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The Republican presidential candidate sat down for an interview with NBC Miami's Jackie Nespral Wednesday, as he campaigned in Miami.
Republican presidential rivals Newt Gingrich and Mitt Romney took tough stances on Cuba during appearances in Miami Wednesday, with the surging former House speaker advocating putting pressure on the Castro brothers to topple their regime and proposing a "Cuban Spring," and Romney saying that he would work to change regimes as president.
Speaking at Florida International University, Gingrich criticized President Barack Obama's stance on the Cuban dictatorship.
"I think the president has been almost exactly going in the wrong direction in Cuba. I believe we need to take a very clear position that over 50 years of dictatorship is more than enough," Gingrich said. "I don't think it's ever occurred to a single person in the White House to look south and propose a 'Cuban Spring.'"
Gingrich compared the Castro regime to Egypt's Hosni Mubarak, and said it would be toppled in much the same way as the Soviet empire in the '80s.
"My commitment is very simple. I will use very non-military tools that President Reagan, Prime Minister Thatcher and Pope John Paul II brought to bear on the Soviet Empire," Gingrich said.
Gingrich said such tactics would include "moral pressure, psychological pressure, information pressure, economic pressure, covert assistance."
After claiming victory in Saturday's South Carolina primary, Gingrich has essentially pulled even with Romney in Florida, with just six days to go before the Sunshine State's crucial GOP contest. A new Quinnipiac University poll released Wednesday shows that the former Massachusetts governor's once-large lead over Gingrich has been whittled down to just two points, making the race a toss-up.
Romney, however, has strong support from the state's Republican establishment, as was made clear when he made an appearance Wednesday at the Freedom Tower in downtown Miami surrounded by leaders such as Congresswoman Ileana Ros-Lehtinen and former Senator Mel Martinez.
The ornate historic building was an immigration station for Cuban refugees from 1962 to 1974, and at Wednesday's event, hosted by the U.S.-Cuba Democracy PAC, Romney emphasized giving freedom to Cubans, and said he would work to change regimes in the country.
“It is time for us to strike for freedom in Cuba, and I will do so as president,” he said.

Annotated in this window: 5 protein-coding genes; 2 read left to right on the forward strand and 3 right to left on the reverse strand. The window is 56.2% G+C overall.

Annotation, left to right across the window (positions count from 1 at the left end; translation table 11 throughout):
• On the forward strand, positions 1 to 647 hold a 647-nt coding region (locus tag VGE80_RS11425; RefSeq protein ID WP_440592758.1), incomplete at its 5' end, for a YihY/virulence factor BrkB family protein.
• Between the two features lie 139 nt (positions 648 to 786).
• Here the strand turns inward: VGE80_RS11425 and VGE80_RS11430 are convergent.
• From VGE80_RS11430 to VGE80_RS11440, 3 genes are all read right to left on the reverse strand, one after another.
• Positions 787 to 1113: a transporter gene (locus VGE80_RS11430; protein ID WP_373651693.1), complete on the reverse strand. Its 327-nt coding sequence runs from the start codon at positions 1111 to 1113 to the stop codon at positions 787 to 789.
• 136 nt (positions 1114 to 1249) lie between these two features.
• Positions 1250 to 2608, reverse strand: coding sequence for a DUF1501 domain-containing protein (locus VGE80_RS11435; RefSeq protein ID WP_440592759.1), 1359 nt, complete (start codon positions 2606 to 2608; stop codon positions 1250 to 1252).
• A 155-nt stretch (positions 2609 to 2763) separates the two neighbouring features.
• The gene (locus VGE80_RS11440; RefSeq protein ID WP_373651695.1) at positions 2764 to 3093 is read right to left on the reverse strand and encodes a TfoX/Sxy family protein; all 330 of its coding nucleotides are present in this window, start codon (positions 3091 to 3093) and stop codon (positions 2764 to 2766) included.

Romney criticized President Obama for opening up relations with Castro’s Cuba by allowing more remittances and travelers to go back to the country and expecting the dictator to give something back in return.
“We have to recognize that if we given and accommodate and appease evil people in the world, they will not be good back to us,” he said.
As president, Romney said, “we will return to Helms-Burton and the law and we won’t give Castro any gifts.”
Romney said he expected the octogenarian Castro to leave the planet soon, and speculated that after his death he would be spending time not in a heavenly place but in “a nether region.”
Romney also promised to pay more attention to Latin America as a whole than the incumbent Democrat. “I will use the power of America to spread freedom in Latin America,” especially in Cuba, he promised.
Romney said that in his administration he wants to have one person focused on the broader region “whose responsibility is to encourage freedom and democracy in Latin America, who is thinking day in and day out” about that, and coordinating such efforts working with government agencies.
Meantime, Gingrich said that he would work to prevent a successor to the Castro brothers.
"An all-out American effort in alliance with the Cuban people to facilitate the future of Cuba and a clear message to the younger members of the dictatorship that they are not going to succeed, there will not be a succession to Castro," Gingrich said. "That if they want a positive, prosperous future it will be in a democracy, because we are in fact not going to allow a negative future of the new generation of dictators replacing the Castro brothers."